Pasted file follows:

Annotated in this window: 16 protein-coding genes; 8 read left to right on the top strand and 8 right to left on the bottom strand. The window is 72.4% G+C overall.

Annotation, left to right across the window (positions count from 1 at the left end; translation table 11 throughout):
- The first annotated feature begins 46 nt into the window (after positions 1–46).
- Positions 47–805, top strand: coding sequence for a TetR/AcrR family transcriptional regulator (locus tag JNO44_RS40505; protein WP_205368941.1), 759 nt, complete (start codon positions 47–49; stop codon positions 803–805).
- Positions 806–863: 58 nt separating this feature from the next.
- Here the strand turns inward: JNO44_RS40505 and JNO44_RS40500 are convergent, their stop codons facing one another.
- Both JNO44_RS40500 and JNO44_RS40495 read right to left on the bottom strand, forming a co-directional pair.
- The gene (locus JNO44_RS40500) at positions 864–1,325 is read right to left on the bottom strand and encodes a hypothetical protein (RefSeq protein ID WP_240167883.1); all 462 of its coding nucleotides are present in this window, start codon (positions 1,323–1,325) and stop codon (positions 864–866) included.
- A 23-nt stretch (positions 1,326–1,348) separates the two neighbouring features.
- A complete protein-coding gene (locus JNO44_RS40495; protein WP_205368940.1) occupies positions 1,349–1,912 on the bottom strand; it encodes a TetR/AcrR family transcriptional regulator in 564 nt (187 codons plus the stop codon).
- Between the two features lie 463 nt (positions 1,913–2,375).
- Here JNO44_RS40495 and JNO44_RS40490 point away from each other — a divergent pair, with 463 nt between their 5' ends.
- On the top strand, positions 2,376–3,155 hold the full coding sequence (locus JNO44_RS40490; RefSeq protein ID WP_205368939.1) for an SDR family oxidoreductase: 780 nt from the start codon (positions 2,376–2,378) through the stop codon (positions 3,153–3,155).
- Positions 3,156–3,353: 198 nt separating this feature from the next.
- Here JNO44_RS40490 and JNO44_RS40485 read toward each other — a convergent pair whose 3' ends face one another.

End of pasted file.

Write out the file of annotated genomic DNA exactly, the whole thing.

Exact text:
Annotated in this window: 16 protein-coding genes; 8 read left to right on the top strand and 8 right to left on the bottom strand. The window is 72.4% G+C overall.

Annotation, left to right across the window (positions count from 1 at the left end; translation table 11 throughout):
- The first annotated feature begins 46 nt into the window (after positions 1–46).
- Positions 47–805, top strand: coding sequence for a TetR/AcrR family transcriptional regulator (locus tag JNO44_RS40505; protein WP_205368941.1), 759 nt, complete (start codon positions 47–49; stop codon positions 803–805).
- Positions 806–863: 58 nt separating this feature from the next.
- Here the strand turns inward: JNO44_RS40505 and JNO44_RS40500 are convergent, their stop codons facing one another.
- Both JNO44_RS40500 and JNO44_RS40495 read right to left on the bottom strand, forming a co-directional pair.
- The gene (locus JNO44_RS40500) at positions 864–1,325 is read right to left on the bottom strand and encodes a hypothetical protein (RefSeq protein ID WP_240167883.1); all 462 of its coding nucleotides are present in this window, start codon (positions 1,323–1,325) and stop codon (positions 864–866) included.
- A 23-nt stretch (positions 1,326–1,348) separates the two neighbouring features.
- A complete protein-coding gene (locus JNO44_RS40495; protein WP_205368940.1) occupies positions 1,349–1,912 on the bottom strand; it encodes a TetR/AcrR family transcriptional regulator in 564 nt (187 codons plus the stop codon).
- Between the two features lie 463 nt (positions 1,913–2,375).
- Here JNO44_RS40495 and JNO44_RS40490 point away from each other — a divergent pair, with 463 nt between their 5' ends.
- On the top strand, positions 2,376–3,155 hold the full coding sequence (locus JNO44_RS40490; RefSeq protein ID WP_205368939.1) for an SDR family oxidoreductase: 780 nt from the start codon (positions 2,376–2,378) through the stop codon (positions 3,153–3,155).
- Positions 3,156–3,353: 198 nt separating this feature from the next.
- Here JNO44_RS40490 and JNO44_RS40485 read toward each other — a convergent pair whose 3' ends face one another.